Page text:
In May, in Letters from the chair of the Board of Governors to the chair of Senate, I wrote about my request, under Ontario’s Freedom of Information and Protection of Privacy (FIPPA), for the release of a letter written by the (now former) chair of the Board of Governors of York University (where I work) to the (also now former) chair of the Senate (on which I sit). The letter was released with some redactions.
I wanted to see the whole thing, and the exemptions cited—the reasons given for the redactions—didn’t seem valid, so I filed an appeal with the Information and Privacy Commissioner of Ontario. A mediator got in touch with me and with York, and asked York to reconsider their opinion.
A few weeks later, York replied. They had added another exemption! This is allowed, and they were within the time limit. I suspect they realized their first two exemptions wouldn’t hold up and that they’d better add something more solid. This time they were citing section 19:
19 A head may refuse to disclose a record,
(a) that is subject to solicitor-client privilege;
(b) that was prepared by or for Crown counsel for use in giving legal advice or in contemplation of or for use in litigation; or
(c) that was prepared by or for counsel employed or retained by an educational institution or a hospital for use in giving legal advice or in contemplation of or for use in litigation.
The mediator told me that this was valid. If someone seeks legal advice then they don’t have to disclose either the nature of the advice sought or what the advice was. York had talked to a lawyer, clearly (I don’t know if that’s inside counsel or someone outside), and they don’t have to reveal anything about that.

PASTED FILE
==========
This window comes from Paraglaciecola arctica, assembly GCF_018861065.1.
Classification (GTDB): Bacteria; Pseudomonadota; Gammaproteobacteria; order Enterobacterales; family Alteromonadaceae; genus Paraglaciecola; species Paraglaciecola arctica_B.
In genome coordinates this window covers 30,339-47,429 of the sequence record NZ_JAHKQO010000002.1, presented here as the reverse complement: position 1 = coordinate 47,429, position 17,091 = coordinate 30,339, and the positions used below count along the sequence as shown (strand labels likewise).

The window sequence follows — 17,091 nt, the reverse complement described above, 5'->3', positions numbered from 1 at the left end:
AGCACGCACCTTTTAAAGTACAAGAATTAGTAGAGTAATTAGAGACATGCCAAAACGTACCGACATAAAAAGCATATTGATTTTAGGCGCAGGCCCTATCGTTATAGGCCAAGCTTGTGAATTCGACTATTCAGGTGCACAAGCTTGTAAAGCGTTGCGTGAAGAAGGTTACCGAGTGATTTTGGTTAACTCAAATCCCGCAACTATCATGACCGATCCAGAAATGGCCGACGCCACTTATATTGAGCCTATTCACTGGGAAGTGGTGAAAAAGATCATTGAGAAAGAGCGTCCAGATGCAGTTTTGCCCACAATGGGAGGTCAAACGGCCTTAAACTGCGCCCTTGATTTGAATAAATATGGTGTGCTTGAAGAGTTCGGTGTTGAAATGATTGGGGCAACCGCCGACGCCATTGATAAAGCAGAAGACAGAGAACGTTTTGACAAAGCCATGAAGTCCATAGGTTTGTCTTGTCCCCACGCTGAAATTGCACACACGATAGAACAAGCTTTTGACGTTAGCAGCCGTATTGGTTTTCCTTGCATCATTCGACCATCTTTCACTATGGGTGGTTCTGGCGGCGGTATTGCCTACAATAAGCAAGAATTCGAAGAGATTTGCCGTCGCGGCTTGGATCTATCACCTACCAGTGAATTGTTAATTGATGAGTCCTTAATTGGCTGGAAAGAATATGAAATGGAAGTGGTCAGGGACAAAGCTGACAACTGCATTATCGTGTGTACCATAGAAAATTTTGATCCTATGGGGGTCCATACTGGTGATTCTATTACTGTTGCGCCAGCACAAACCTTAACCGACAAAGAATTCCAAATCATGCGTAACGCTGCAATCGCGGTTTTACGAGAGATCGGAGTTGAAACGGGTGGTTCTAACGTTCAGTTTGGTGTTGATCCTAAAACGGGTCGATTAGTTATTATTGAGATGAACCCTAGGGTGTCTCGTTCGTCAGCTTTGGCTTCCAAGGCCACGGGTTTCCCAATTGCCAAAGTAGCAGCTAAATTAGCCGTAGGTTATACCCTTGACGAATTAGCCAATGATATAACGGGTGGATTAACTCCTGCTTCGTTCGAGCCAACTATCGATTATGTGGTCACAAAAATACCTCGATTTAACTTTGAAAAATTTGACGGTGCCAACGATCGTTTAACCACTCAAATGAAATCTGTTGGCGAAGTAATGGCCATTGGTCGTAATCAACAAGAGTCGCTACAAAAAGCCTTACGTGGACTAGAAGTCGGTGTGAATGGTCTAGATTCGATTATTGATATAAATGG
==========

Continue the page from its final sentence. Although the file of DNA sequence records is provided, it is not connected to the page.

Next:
I’d hit a dead end, so I dropped the appeal.
The mediator was very, very helpful, and I enjoyed my conversations with her very much. (She did everything with me by phone, which was maximally efficient.) I learned a lot about the process and about what the IPC does. I knew they did good work but now I can speak from experience: these are experts and they want to help people.
This is what the mediator sent to close the appeal:
York University (the university) received a request under the Act for records relating to communications that occurred from February 29, 2018 onward, between a named member of the university’s Senate and a named member of the university’s Board of Governors.
The university granted the requester partial access to the responsive records. The remainder of the records were denied pursuant to sections 13(1) and 18(1) of the Act. The university requested a fee of $9.30.
The requester, now appellant, appealed the university’s decision.
RESULTS OF MEDIATION:
During mediation, the mediator had discussions with the university and the appellant.
The mediator provided the appellant with information about the exemptions applied by the university to deny some portions of the responsive records.
The university later issued a revised decision, introducing an additional discretionary exemption. The university stated that it is applying section 19 to the records at issue, in addition to sections 13(1) and 18(1).
The appellant then advised that he no longer wishes to pursue this appeal.
Accordingly, this file has been closed.
The York administration and counsel is within their rights to withhold the redacted text from the letter, but it’s a great example of an institution using the letter of the law to avoid living up to its spirit. The strike is over, the academic disruption is over, everything that was in question is in the past, and besides, written communications from the chair of the Board of Governors to the chair of Senate (a communication shown to members of the Senate Executive Committee, which has about a dozen people on it) should not be secret.
However, we’re not going to see it, so that’s that. Many things about how York works and is governed are open and transparent, but not as much as should be, and we will need to continue to push that.